Report on the Work of the ABA Commission on Law and Aging

Vol. 31 No. 2

By

Nancy M. Coleman is the staff director of the ABA Commission on Law and Aging. She has served in this capacity since the Commission was created in 1978. Jamie Philpotts is the staff’s editor of publications. They would like to acknowledge Erica Wood, associate staff director of the Commission, former member of the Commission, and delegate from the Young Lawyers division to the Commission’s precursor task force, for her assistance in writing this article.

In July 1988 the ABA Commission on Law and Aging, then known as the ABA Commission on Legal Problems of the Elderly, in conjunction with the Commission on the Mentally Disabled, convened a landmark national guardianship symposium, prompted in part by an unprecedented investigational report by the Associated Press on the nation’s guardianship system. The report revealed that state courts charged with hearing guardianship cases routinely placed responsibility for the lives of elderly citizens into the hands of others—including relatives, private agencies, financial institutions, or governmental entities—with little evidence for the necessity of such arrangements. In addition, the report exposed an overburdened court system that failed in its responsibility to monitor the guardianships and to protect the wards against abuses.

The Wingspan Guardianship Symposium, named after the conference center where it was held, drew upon the expertise of guardianship professionals from throughout the country and across the disciplines, including lawyers, judges, healthcare and health services providers, mental health professionals, ethicists, and academics. The assembly produced a set of milestone recommendations aimed at providing for appropriate levels of care for incapacitated and elderly individuals and at protecting their fundamental human rights. The recommendations were adopted by the ABA House of Delegates as association policy and in addition served as a catalyst for states to revise their guardianship laws and a number of national guardianship organizations to produce new national practice standards.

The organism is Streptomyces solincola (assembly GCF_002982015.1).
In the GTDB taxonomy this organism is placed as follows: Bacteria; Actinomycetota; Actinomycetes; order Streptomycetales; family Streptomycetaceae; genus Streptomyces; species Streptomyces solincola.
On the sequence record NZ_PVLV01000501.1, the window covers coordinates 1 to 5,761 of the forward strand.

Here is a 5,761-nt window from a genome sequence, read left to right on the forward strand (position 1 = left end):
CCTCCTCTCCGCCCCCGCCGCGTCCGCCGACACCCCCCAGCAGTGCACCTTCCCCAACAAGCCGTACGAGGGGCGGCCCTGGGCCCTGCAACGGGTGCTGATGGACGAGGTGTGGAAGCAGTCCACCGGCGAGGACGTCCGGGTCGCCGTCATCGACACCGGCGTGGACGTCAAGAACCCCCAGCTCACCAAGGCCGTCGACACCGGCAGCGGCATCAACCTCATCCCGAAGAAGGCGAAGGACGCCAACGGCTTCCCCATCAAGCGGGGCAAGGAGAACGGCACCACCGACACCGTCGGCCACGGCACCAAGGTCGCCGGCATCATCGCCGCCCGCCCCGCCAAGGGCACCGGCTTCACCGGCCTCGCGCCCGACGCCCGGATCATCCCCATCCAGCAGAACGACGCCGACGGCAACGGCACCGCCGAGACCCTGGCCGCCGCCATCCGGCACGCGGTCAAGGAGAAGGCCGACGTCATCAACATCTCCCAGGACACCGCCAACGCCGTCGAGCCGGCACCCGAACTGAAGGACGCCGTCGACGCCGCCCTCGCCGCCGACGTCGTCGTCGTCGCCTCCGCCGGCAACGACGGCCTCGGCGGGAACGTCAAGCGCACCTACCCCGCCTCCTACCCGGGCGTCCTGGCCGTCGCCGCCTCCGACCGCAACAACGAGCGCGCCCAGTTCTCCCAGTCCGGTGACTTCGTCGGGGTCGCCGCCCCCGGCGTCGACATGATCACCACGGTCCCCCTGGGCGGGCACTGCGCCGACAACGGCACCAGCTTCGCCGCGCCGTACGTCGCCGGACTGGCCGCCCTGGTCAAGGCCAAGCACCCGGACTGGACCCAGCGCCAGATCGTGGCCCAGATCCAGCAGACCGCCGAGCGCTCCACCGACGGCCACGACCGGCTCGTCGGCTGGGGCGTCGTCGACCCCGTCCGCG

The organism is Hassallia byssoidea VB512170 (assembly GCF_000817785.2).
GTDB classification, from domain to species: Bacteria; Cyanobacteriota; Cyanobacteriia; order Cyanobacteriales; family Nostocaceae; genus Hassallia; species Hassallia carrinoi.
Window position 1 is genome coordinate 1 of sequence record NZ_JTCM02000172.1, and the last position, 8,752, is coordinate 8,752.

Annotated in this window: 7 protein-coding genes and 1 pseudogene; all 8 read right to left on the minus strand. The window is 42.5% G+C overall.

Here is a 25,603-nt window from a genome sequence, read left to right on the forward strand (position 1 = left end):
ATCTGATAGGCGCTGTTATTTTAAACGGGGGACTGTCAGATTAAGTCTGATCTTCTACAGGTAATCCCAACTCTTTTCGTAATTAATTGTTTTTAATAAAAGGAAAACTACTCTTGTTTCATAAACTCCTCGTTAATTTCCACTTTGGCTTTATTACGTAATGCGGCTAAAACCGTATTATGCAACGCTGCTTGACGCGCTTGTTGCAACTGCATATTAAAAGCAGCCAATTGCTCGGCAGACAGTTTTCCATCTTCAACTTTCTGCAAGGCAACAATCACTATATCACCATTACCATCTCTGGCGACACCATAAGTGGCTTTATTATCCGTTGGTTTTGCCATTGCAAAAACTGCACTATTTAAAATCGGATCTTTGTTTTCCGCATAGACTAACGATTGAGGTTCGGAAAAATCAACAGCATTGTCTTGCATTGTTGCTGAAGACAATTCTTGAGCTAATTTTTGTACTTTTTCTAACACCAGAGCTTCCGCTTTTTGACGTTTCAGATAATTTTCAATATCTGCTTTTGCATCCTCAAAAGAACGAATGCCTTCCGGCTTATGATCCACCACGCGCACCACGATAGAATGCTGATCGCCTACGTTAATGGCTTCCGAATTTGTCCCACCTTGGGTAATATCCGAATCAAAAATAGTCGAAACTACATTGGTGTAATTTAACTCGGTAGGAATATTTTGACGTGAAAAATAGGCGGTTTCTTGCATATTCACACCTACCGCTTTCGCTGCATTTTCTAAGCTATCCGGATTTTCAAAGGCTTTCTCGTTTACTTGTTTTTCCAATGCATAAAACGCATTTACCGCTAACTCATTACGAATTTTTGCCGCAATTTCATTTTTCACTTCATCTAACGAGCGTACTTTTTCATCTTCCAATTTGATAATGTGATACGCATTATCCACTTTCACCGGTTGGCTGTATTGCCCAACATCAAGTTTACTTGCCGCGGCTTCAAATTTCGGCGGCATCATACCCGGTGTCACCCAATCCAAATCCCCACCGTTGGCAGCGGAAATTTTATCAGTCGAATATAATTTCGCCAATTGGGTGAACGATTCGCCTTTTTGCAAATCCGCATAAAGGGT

In November 2002, more than a decade after the original symposium, the Commission convened a second national guardianship conference to examine the progress made in the interim. Using the original conference recommendations as a foundation, the Wingspread conference sought to propel guardianship reform even further. It identified three guiding principles—education, research, and funding—that would encourage the implementation of the legislative changes enacted in the years following the original Wingspan conference but lagging in actual practice.

Today, the Commission is still acutely involved with the issues of adult guardianship, most recently joining with the University of Kentucky to study public guardianship programs. This research is long overdue. The only comprehensive study of public guardianship was conducted in the late 1970s.

The study’s specific goals include the following:
• To gather baseline information on guardianship administration and clients in all fifty-one jurisdictions and to conduct in-depth study of guardianship systems in seven states.
• To investigate differences in administration and client characteristics among five models of public guardianship (social service agency, public administrator, court model, single state agency, and none).
• To compile state statutory provisions of public guardianship or guardianship of last resort from all U.S. jurisdictions.
• To develop recommendations for policymakers and identify promising practices for public guardianship programs.

The project will produce a data set to be used by future researchers. In addition, the findings will aid policymakers, public guardianship practitioners, and advocates to promote better public guardianship programs and, consequently, more meaningful lives for wards of the state. Guardianship is just one of many issues at the nexus of law and social policy that the Commission has focused on since its creation some twenty years ago. In the late 1970s, an interest in aging issues began percolating within the ABA. Although various section subcommittees—including those from Family Law and Young Lawyers—touched upon aging matters, no single entity examined these issues in a comprehensive way. At the urging of several of the Association’s members, the president of the ABA appointed a task force to advise the Association on how it could best address the legal problems of the elderly. The task force recommended the creation of an interdisciplinary commission to examine the law-related problems of the elderly, and the ABA Board of Governors accepted the proposal.